Disaggregating Chinese Perception of the EU and Implications for the EU’s China Policy
China Policy Institute at The University of Nottingham, UK
Zhengxu Wang is Senior Research Fellow and research coordinator at the CPI. He obtained his PhD in Political Science and Higher Education from the University of Michigan in 2005. He was previously a research fellow of the East Asia Institute at the National University of Singapore. His research on Chinese politics focuses on China's political reform and democratic change.
Shujie Yao is Professor of Economics and Chinese Sustainable Development and Head of the School of Contemporary Chinese Studies at Nottingham. He is an expert on economic development in China and has published 6 research monographs, edited several books, and published more than 70 refereed journal articles. In a recent article published in the Journal of Asian Economic Literature, Prof. Yao was ranked eighth among China scholars who specialize in the study of the Chinese economy.
Richard Pascoe is Director of the CPI at The University of Nottingham. A fluent Mandarin speaker currently residing in the UK, he previously lived and worked in the Far East for 23 years spending 16 years in mainland China. He has expertise in Chinese government and public relations and has been a consultant to regional development agencies on Chinese strategies and innovative cross-border connections. His interests include corporate governance, corporate social responsibility, and sustainable development in China.
Chinese Academy of Social Sciences
Lisheng Dong is Professor of Politics, Dean of Faculty of Continuing Education, and Executive Director of MPA programme at the Graduate School of Chinese Academy of Social Sciences. He received his PhD in Politics from the Universitaire Instelling Antwerpen, Belgium. Author of about 70 academic publications, Professor Dong’s research and teaching interests focus on the comparative politics and government, comparative electoral system, Chinese politics and public administration, democratization and party politics, and the local self-government. He has extensive experience of working with the EU and its member state government institutions, universities and scholars. He is also an experienced coordinator of many collaborative research programmes between China and EU. He has recently completed two survey researches on the Sino-EU economic relations and the status of the EU in the world among six segments of Chinese people in 2007 and 2008.
Wanming Zhang is associate professor, and assistant to the dean of Faculty of Continuing Education at the Graduate School of Chinese Academy of Social Sciences. She received her PhD in economics from the GSCASS in 2006 and is working as a post- doctor at the Tehua Post-PhD Research Station. Her researches focus on the public policy analysis, the public administration, and international investment and trade.
Jianxiong Liu is lecturer and assistant to the Dean of the Department of Government Policy and Public Management, at the Graduate School of Chinese Academy of Social Sciences. He received his PhD in economics from GSCASS in 2007 and is working on a postdoctoral program at the Institute of Economics of CASS. His teaching and research interests focus on the macroeconomics, government governance and public policy, public choice and private economy in China. His paper was accepted by the leading economics journal in China Jingji Yanjiu (Economic Research Journal).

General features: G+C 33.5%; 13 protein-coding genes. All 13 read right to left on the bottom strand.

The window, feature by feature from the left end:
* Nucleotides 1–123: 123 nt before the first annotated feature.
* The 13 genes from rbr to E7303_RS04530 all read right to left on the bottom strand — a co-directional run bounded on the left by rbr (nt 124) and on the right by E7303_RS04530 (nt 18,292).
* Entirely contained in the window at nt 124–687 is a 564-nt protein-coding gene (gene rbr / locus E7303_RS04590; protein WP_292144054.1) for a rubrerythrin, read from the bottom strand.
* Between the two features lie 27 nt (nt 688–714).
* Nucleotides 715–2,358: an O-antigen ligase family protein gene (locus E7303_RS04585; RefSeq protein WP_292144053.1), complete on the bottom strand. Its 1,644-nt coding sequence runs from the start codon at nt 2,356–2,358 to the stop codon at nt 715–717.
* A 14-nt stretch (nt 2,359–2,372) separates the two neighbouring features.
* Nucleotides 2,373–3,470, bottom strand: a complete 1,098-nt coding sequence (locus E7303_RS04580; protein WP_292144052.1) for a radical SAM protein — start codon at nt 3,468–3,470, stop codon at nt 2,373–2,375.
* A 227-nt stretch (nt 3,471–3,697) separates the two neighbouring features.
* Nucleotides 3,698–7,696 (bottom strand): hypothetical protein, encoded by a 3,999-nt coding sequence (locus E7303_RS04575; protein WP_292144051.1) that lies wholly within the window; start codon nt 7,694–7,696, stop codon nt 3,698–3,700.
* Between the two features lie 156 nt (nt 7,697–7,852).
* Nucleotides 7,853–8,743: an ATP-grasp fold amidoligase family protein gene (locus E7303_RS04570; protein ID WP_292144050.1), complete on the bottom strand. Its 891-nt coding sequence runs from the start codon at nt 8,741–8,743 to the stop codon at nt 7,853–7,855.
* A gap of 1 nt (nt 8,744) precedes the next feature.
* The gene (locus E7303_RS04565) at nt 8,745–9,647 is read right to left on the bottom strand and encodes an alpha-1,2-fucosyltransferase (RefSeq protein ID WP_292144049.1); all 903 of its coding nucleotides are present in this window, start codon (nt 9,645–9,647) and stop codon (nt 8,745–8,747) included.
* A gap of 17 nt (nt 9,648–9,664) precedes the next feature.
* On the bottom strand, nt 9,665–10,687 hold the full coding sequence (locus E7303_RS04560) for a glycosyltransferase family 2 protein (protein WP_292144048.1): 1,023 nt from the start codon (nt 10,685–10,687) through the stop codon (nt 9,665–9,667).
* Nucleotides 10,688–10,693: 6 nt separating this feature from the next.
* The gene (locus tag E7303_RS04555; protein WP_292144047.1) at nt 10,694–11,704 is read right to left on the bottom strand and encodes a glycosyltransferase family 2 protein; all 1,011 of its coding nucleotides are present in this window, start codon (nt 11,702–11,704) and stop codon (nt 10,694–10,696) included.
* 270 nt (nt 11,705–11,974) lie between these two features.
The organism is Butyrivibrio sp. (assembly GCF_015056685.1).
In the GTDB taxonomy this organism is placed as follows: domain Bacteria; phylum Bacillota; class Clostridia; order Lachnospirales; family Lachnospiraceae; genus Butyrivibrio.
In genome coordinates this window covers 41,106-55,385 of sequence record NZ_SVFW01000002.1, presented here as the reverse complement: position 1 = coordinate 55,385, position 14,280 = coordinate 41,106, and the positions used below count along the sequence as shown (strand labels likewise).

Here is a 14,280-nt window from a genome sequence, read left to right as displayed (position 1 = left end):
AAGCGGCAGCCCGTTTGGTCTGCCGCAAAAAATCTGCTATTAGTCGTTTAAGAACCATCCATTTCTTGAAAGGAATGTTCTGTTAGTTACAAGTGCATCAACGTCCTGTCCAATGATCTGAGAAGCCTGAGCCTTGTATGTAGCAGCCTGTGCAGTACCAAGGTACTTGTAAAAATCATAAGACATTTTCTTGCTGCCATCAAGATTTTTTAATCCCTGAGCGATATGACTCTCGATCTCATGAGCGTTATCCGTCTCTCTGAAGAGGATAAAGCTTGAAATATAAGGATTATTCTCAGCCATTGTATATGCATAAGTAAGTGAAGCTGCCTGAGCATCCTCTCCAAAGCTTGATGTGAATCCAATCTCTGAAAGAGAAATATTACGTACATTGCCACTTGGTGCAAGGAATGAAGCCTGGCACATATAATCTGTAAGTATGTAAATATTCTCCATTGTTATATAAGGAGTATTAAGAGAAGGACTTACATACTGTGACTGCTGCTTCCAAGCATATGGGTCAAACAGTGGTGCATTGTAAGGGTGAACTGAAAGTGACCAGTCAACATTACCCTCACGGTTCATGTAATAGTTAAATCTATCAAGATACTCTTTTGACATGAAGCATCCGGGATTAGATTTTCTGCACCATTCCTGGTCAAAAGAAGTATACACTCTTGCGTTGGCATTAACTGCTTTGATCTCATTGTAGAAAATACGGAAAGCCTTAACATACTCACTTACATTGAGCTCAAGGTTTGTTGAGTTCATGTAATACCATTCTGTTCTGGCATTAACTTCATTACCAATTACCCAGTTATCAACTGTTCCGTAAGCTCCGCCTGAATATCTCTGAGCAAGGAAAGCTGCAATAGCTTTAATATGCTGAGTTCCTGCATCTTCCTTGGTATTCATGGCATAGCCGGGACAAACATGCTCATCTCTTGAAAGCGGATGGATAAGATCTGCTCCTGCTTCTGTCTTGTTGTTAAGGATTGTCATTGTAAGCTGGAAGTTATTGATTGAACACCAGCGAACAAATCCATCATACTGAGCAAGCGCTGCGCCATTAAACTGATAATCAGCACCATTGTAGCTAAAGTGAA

Yanhong Liu is lecturer at the Graduate School of Chinese Academy of Social Sciences. She obtained her PhD in public management from the GSCASS in 2008 and was a visiting scholar at the Center for Study of Public Choice at George Mason University, US, from 2007-2008. Her research focuses on the political economy and the efficiency of higher education institutions. She is currently working on the translation of a book The Myth of Rational Voters: Why Democracy Chooses Bad Policies by Professor Bryan Caplan into Chinese. She has also obtained funding from thje Japan Foundation to publish her doctoral paper The Political Economy on Higher Education Corruption in Chinese.
Renmin University of China
Long Sun is Assistant Professor at the School of International Studies and faculty associate of the Center for European Studies at the Renmin University in China. Dr. Sun received his PhD in Sociology from Beijing University. His fields of research include political sociology, new political economy, and organization studies. He specializes in survey research and qualitative research in the social sciences.
Haihua Tang is lecturer of Department of Politics at Renmin University of China. He received his PhD in Politics from Peking University in 2006. His research interests concentrate on modern and contemporary Chinese politics. His PhD thesis is entitled in State, Village and Class: CCP’s Social Mobilization in Rural Area of the North China (1937-1949).
Jacobs University Bremen, Germany
Christian Welzel is Professor of Political Science at Jacobs University Bremen and Vice President of the World Values Survey Association. He is also a Field Coordinator at the Bremen International Gradual School of Social Sciences and a regular visiting professor at the Center for the Study of Democracy at UC Irvine. Author of some 80 scholarly publications, Professor Welzel’s research focuses on modernization, democratization, human values, cultural change, and human development in comparative perspective.
Nicola Spakowski is Professor of History at Jacobs University Bremen. She received her Ph. D. in Sinology from Freie Universität Berlin in 1997. Her Main Research Interests include history of modern China, historiography, history teaching and the popularization of history, feminism and women studies, internationalization, globalization and regionalization of China. She is recently working on two research projects: 1) Chinese concepts of world history and world order (late 19th century to present); and 2) “Asianisms” in the twentieth century.